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I wrote this post after the previous one. There is some redundancy between the two, because the first was a comment in response to a friend’s posting, and this was what I wrote to share on my wall. I don’t talk about mental health much, because I spent so much time writing about it for letters to Legislators Tuesday night, and in the other post, that I felt like I talked about it already.

It’s past 3 a.m. and I take The Big Exam later this morning. I should be sleeping. I need to start reviewing my resources at 6, so if I don’t know answers I know where to find them, but I can’t care that I’m not sleeping. My mind is full of thoughts of how incredibly fortunate I have been throughout my life, and am tonight, to cover my son with a blanket and kiss him good night, as he sleeps on the couch. I think of those who were deprived of that gift forever, today and find myself thinking any worries I can have for myself now, and any problems I may have later this morning are trite, because I could hug Andy tonight,  and hear him mumble, “I love you, too” .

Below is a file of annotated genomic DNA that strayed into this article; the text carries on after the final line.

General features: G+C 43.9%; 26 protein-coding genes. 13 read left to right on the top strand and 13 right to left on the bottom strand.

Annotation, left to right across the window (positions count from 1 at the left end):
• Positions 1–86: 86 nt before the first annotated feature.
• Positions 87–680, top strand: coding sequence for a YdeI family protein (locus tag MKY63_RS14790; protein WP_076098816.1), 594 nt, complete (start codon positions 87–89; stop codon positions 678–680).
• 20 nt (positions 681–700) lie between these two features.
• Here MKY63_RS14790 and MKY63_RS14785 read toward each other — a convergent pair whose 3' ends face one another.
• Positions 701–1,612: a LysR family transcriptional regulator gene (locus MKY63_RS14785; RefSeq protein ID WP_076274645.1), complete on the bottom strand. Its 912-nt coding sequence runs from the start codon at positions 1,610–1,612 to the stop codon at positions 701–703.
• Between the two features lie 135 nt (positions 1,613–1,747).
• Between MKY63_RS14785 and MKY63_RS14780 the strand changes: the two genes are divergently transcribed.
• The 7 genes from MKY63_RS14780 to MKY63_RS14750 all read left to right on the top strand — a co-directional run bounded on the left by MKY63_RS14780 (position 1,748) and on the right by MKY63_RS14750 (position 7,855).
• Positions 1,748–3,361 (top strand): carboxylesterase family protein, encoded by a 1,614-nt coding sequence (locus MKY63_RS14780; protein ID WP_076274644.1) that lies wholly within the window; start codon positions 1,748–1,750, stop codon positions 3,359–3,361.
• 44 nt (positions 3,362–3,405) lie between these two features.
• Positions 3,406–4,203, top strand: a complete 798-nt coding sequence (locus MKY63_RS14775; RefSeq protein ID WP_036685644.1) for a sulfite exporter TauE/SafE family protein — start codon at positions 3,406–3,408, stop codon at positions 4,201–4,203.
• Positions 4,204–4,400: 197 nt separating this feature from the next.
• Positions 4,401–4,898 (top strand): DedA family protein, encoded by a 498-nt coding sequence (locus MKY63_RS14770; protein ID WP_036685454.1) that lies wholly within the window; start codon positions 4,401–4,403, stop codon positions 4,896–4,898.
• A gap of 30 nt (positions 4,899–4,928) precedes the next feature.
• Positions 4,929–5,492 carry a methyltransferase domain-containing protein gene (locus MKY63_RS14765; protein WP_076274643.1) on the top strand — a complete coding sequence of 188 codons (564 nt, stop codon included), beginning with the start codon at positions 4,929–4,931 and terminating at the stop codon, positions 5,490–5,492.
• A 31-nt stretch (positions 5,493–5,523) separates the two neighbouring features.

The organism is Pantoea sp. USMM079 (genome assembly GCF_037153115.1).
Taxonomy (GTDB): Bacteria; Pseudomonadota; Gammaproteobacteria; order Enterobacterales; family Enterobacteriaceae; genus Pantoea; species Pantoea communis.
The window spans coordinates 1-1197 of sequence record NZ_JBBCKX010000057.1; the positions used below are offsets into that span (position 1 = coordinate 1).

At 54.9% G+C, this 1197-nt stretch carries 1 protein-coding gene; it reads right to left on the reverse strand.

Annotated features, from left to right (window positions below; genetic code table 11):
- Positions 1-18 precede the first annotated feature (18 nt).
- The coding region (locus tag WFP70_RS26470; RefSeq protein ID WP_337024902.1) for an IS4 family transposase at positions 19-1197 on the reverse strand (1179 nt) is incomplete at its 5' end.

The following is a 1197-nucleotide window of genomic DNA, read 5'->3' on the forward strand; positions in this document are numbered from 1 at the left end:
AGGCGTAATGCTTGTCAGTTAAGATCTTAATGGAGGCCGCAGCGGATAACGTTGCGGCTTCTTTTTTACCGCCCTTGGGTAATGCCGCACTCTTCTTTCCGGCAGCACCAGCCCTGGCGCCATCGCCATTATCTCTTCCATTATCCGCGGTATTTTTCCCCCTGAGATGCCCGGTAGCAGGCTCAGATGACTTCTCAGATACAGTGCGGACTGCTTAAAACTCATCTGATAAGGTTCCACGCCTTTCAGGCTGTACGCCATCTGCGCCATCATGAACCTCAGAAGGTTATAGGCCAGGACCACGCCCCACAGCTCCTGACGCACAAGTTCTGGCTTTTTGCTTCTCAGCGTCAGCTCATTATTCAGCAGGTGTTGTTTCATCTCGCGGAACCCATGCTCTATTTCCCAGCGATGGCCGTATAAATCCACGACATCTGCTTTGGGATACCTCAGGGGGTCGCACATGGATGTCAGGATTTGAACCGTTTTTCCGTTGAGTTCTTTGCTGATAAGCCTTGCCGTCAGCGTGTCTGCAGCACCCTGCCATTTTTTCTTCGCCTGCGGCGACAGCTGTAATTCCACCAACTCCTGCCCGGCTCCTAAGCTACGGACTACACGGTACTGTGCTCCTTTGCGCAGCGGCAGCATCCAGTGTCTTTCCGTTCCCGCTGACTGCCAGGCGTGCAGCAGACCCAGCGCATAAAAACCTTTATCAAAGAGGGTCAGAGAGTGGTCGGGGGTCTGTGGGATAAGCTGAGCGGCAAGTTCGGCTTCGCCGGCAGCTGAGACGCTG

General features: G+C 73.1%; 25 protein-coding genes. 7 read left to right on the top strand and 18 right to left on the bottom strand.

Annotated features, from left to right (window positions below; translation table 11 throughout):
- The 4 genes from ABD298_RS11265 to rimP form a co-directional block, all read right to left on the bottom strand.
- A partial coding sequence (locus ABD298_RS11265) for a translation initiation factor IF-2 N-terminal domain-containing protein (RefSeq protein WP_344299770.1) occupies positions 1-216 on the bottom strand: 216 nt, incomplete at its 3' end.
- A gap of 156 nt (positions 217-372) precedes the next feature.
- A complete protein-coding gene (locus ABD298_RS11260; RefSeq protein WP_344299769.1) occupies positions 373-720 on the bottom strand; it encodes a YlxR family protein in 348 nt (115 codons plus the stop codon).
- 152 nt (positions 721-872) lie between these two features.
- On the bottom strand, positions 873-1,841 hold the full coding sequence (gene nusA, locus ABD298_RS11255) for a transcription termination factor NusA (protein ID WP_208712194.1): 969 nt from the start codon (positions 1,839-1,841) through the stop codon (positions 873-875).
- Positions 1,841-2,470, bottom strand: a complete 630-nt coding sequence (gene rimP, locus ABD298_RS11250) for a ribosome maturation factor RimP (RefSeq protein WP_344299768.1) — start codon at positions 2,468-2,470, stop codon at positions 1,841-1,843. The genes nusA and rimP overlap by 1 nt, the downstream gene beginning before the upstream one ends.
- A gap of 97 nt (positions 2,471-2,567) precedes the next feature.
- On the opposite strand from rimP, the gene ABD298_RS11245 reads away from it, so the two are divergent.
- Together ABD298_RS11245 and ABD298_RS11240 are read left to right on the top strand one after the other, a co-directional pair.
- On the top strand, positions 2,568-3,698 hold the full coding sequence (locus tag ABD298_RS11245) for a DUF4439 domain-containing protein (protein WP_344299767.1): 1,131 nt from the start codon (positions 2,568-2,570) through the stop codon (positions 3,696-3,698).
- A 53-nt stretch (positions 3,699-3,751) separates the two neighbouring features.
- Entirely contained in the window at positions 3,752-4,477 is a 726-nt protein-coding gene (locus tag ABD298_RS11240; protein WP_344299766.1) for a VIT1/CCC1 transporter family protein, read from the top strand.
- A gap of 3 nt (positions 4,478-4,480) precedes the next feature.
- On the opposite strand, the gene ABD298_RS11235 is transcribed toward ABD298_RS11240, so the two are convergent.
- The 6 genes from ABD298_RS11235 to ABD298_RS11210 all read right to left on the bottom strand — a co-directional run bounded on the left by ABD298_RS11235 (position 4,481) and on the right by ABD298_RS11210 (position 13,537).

And, I am angry with myself, because I have had very strong feelings about mental health care and gun laws for many years, and shared them on Facebook for the past three years as if that counted for something in someway. I did research on gun violence, accidents and the effectiveness of guns for personal security/protection. I explored other perspectives on gun ownership, tried to make arrangements with several people to go shooting, and learned what it takes to carry concealed in Idaho. I read hundreds of studies, journal articles, insurance benefit descriptions and worked in mental health with real people living in the actual world.  Yet, I waited until Tuesday night to start drafting letters to those who can actually create and enact laws to diminish the problems, the law makers that represent me at State and Federal levels. It took the mall shooting in Portland to push me to that.Bad things happen everywhere, but I am not convinced tragedy needs to be of the intensity or frequency we are experiencing in the U.S. The bombing and mass shooting claiming 77 lives in Norway last year was the worst tragedy there since World War II.There was an incident in a school in China today, too. A mentally unstable man injured an elderly women and twenty-two children with a knife. There weren’t accounts for the number of children who were able to run away from the assailant in the report I read, but since the incident apparently took place on a school ground, it seems reasonable to assume there were at least some others there.